Having explained the mechanism of the creation and preservation of Caste in India, the further question as to its genesis naturally arises. The question or origin is always an annoying question and in the study of Caste it is sadly neglected; some have connived at it, while others have dodged it. Some are puzzled as to whether there could be such a thing as the origin of caste and suggest that “if we cannot control our fondness for the word ‘origin’, we should better use the plural form, viz. ‘origins of caste’ ”. As for myself I do not feel puzzled by the Origin of Caste in India for, as I have established before, endogamy is the only characteristic of Caste and when I say Origin of Caste I mean The Origin of the Mechanism for Endogamy.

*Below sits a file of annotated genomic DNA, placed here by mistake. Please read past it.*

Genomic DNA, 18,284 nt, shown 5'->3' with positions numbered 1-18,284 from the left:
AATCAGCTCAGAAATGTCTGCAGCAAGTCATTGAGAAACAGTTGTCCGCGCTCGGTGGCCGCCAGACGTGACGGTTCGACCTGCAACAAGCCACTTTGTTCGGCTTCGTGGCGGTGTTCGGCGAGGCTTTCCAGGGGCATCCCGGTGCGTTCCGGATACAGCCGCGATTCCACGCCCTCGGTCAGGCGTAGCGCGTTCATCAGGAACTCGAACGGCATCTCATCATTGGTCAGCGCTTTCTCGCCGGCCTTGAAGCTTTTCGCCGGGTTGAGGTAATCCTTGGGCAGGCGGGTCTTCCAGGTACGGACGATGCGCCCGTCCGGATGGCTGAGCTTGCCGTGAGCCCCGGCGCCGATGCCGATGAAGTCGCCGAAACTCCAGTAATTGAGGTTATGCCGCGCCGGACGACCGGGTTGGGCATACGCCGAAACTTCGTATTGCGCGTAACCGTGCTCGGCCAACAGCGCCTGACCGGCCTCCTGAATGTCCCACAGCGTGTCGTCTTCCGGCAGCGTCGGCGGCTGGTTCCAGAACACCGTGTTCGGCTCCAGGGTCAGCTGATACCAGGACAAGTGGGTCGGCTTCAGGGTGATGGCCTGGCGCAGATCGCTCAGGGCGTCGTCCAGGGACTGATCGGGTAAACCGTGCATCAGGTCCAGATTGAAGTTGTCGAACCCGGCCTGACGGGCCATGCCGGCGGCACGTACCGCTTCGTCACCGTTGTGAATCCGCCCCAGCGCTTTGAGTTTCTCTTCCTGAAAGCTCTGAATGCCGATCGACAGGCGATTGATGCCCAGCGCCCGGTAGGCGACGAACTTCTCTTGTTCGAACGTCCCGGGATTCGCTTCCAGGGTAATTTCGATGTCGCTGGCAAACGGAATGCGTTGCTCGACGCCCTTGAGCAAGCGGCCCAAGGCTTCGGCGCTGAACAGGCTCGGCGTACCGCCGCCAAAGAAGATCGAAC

The atomistic conception of individuals in a Society so greatly popularised— I was about to say vulgarized—in political orations is the greatest humbug. To say that individuals make up society is trivial; society is always composed of classes. It may be an exaggeration to assert the theory of class-conflict, but the existence of definite classes in a society is a fact. Their basis may differ. They may be economic or intellectual or social, but an individual in a society is always a member of a class. This is a universal fact and early Hindu society could not have been an exception to this rule, and, as a matter of fact, we know it was not. If we bear this generalization in mind, our study of the genesis of caste would be very much facilitated, for we have only to determine what was the class that first made itself into a caste, for class and caste, so to say, are next door neighbours, and it is only a span that separates the two. A Caste is an Enclosed Class.